However, it provides all these benefits without adding too many calories from carbs. So, if you are conscious of your calorie intake, want to lose weight, or would like to restrict your carbohydrate intake to control diabetes, Tempeh would serve the purpose.
That’s not all. The low-carb content of Tempeh makes it suitable even for keto dieters who are always looking for delicious recipes that contain fewer carbs.
As far as the low sodium content is concerned, it can be a huge advantage for patients who suffer from hypertension. We all know that sodium intake in the form of common salt can increase blood pressure. Tempeh being a low-sodium food, can be safer even for hypertensive patients.
Now that we had a brief idea of the nutrients in Tempeh, let’s continue with learning the vitamins, minerals, and other compounds present in it.
An 84-gram or a 3-ounce serving of Tempeh contains the following nutrients:
- Calories: 162
- Carbohydrates: 9 grams
- Proteins: 15 grams
- Fats: 9 grams
- Sodium: 9 milligrams
- Calcium: 9% of the RDI
- Iron: 12% of the RDI
- Niacin: 12% of the RDI
- Manganese: 54% of the RDI
- Riboflavin: 18% of the RDI
- Phosphorus: 21% of the RDI
- Magnesium: 18% of the RDI
This shows that Tempeh offers a rich source of minerals like iron, calcium, magnesium, phosphorus, and manganese as well as vitamins like niacin and riboflavin.
Where to buy
If you are looking for Tempeh culture, I would recommend you to try the products only from reputed brands. Here are a few good options for Tempeh and Tempeh culture that you can buy online.
Cultures For Health Tempeh Culture
The flavors and nutritional profile of Tempeh you prepare at home depend on the culture you use. I have found Tempeh cultures from the Cultures For Health to be a good option you can use to prepare Tempeh.
It is a starter kit that contains rhizopus oryzae, a form of beneficial fungus or mold that is an important ingredient in making Tempeh. The mold forms a fluffy, white, and edible layer around the beans and binds them together forming firm blocks.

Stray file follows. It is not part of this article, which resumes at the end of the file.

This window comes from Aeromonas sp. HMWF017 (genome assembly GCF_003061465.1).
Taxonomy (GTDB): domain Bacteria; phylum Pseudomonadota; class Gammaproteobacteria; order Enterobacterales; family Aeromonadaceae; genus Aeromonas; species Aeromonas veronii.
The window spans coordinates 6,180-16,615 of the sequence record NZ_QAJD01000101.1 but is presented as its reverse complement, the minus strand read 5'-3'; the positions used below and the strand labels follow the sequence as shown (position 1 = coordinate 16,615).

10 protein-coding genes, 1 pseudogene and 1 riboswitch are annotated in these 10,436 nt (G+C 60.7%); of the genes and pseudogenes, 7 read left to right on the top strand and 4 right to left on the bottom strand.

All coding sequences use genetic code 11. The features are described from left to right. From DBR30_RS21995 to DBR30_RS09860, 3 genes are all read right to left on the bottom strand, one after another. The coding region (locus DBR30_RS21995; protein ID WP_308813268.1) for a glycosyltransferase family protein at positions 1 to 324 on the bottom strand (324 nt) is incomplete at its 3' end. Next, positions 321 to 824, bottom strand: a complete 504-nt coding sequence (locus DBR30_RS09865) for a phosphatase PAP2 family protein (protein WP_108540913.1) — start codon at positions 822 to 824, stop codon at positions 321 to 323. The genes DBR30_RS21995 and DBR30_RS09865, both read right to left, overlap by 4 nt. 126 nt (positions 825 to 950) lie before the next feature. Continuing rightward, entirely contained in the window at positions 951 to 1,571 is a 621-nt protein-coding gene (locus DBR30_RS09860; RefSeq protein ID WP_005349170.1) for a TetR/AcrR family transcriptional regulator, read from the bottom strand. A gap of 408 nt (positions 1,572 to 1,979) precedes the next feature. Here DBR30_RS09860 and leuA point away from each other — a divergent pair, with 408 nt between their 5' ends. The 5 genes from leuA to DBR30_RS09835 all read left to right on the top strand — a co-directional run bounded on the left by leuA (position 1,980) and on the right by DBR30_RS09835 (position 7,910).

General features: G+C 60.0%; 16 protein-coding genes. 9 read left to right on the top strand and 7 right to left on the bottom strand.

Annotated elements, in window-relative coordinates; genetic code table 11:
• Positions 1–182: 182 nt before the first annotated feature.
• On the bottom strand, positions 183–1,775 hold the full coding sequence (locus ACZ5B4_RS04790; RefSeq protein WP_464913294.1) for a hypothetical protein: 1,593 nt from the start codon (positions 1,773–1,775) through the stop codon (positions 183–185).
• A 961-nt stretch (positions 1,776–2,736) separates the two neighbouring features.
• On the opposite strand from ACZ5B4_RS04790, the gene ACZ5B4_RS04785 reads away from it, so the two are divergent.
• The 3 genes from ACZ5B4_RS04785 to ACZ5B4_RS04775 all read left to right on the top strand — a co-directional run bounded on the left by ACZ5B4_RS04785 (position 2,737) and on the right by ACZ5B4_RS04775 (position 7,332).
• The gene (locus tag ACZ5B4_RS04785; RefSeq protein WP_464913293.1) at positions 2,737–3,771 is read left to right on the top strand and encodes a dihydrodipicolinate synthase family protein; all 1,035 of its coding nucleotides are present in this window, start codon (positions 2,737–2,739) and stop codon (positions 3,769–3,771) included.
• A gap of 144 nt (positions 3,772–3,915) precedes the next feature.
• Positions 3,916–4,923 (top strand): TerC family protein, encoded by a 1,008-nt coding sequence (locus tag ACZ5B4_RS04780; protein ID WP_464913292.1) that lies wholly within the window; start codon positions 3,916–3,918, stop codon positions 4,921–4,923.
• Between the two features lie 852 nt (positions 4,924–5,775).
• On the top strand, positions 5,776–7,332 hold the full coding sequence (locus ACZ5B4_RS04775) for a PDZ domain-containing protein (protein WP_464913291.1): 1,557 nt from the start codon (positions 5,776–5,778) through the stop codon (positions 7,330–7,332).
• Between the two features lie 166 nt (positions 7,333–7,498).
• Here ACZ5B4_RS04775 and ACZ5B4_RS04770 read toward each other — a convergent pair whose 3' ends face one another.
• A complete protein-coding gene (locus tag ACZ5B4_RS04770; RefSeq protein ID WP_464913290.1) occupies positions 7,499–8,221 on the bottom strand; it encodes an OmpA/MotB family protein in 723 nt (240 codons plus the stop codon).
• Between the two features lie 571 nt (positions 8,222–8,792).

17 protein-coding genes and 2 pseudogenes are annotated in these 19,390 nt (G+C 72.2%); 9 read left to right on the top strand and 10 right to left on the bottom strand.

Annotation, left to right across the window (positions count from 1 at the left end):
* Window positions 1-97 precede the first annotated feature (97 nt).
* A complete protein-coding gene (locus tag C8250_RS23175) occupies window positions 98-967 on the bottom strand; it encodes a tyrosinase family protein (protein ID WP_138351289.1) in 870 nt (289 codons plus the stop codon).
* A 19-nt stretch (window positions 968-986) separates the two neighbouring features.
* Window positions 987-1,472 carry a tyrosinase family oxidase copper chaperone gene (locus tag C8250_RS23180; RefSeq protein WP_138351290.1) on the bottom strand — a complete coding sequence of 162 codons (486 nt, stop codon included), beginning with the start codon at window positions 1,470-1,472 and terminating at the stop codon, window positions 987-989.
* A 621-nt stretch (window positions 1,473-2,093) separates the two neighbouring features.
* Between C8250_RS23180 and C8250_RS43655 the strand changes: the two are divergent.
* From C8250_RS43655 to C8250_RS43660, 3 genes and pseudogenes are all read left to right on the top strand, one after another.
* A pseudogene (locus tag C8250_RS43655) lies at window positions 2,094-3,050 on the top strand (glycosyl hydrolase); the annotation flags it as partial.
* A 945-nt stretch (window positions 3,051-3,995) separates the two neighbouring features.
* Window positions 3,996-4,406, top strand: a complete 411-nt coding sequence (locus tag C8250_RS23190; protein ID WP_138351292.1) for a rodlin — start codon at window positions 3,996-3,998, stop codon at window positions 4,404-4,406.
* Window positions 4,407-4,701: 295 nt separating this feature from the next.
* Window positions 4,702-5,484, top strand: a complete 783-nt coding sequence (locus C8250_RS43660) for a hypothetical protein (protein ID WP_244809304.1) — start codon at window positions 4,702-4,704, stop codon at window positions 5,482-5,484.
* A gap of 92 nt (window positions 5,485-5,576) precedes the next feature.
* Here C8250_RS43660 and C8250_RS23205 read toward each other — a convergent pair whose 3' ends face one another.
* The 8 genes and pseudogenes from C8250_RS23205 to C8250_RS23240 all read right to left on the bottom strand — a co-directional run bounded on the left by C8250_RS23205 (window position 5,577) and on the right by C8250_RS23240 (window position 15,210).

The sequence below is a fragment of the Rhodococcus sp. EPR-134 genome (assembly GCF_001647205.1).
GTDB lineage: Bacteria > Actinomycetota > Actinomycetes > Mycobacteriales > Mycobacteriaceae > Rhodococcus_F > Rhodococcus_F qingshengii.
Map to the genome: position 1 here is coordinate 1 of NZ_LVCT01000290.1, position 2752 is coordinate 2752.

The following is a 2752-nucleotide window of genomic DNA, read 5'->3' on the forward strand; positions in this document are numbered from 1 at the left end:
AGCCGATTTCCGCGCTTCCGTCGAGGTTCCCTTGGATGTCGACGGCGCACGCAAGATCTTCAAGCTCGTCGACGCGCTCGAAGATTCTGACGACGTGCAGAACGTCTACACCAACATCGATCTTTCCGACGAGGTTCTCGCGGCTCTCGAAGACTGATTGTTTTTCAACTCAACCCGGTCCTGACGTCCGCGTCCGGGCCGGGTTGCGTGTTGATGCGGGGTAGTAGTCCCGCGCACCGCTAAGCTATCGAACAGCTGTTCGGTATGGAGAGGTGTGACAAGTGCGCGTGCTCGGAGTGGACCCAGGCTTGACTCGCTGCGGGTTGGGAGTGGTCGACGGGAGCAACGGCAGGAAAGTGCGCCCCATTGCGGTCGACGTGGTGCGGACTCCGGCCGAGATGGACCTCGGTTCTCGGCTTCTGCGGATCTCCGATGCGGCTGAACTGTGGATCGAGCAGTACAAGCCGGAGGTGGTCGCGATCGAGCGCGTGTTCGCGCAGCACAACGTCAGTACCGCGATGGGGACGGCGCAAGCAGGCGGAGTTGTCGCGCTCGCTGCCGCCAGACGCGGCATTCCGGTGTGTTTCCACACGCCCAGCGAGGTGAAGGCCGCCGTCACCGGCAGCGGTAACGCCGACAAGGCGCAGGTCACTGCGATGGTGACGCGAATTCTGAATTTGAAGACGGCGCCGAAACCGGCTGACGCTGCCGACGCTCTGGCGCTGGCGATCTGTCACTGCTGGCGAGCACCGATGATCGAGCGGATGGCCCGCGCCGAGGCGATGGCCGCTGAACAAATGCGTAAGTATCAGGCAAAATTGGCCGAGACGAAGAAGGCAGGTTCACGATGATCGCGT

This culture will make it easier for you to prepare Tempeh that can be easily cut into small cubes or thin slices before grilling or pan-frying them.
Each package of this Tempeh culture kit contains 4 packs of soy culture allowing you to make a batch whenever you like.
What I particularly liked about this Tempeh culture kit is it contains only natural ingredients like rice, rhizopus oryzae culture and non-GMO soybeans. It is free of MSG, GMO, preservatives, and gluten.
Tempeh by LightLife
If you are in a rush and can’t take out enough time to prepare Tempeh at home, you can try this Tempeh from LightLife. It is organically prepared ready-to-eat Tempeh. Each pack contains 9 servings of Tempeh in the form of thin slices. You can simply open the pack and consume this delicacy without having to put in time and effort to prepare it.
Here’s another option of ready-to-eat Tempeh for you. Fresh Tempeh from Orange Grocer comes in a pack of 6 servings. The taste is delicious just as you would expect from homemade Tempeh. It’s definitely worth giving a try.
What is the difference between Tempeh and tofu?
Both Tempeh and tofu are considered the alternatives for meat. Both are rich in proteins and are prepared from natural sources. This is why most people think of Tempeh and tofu to be the same. However, there are a few differences that make both these foods stand apart from each other.
The main difference is Tempeh is a fermented product, while tofu is not. This can be an important consideration, especially for people who are prone to tummy upsets. Tofu is considered a gas-inducing food that may worsen digestive troubles like constipation, flatulence and bloating. Tempeh, on the other hand, being fermented food, can create enzymes that improve digestion. It can help to relieve digestive issues making it a healthier food to include in your regular diet.
Also, Tempeh is less processed than tofu.
What makes Tempeh a better alternative to tofu is its protein content. It is estimated that a half-cup serving of Tempeh has about 15.4 grams of proteins compared to about 10.1 grams in tofu.
Tempeh is also a good source of dairy-free calcium. One cup or 166 grams of Tempeh provides 2/3 of the calcium present in 1 cup of whole milk. Compared to this, the calcium content of tofu is a bit on the lower side.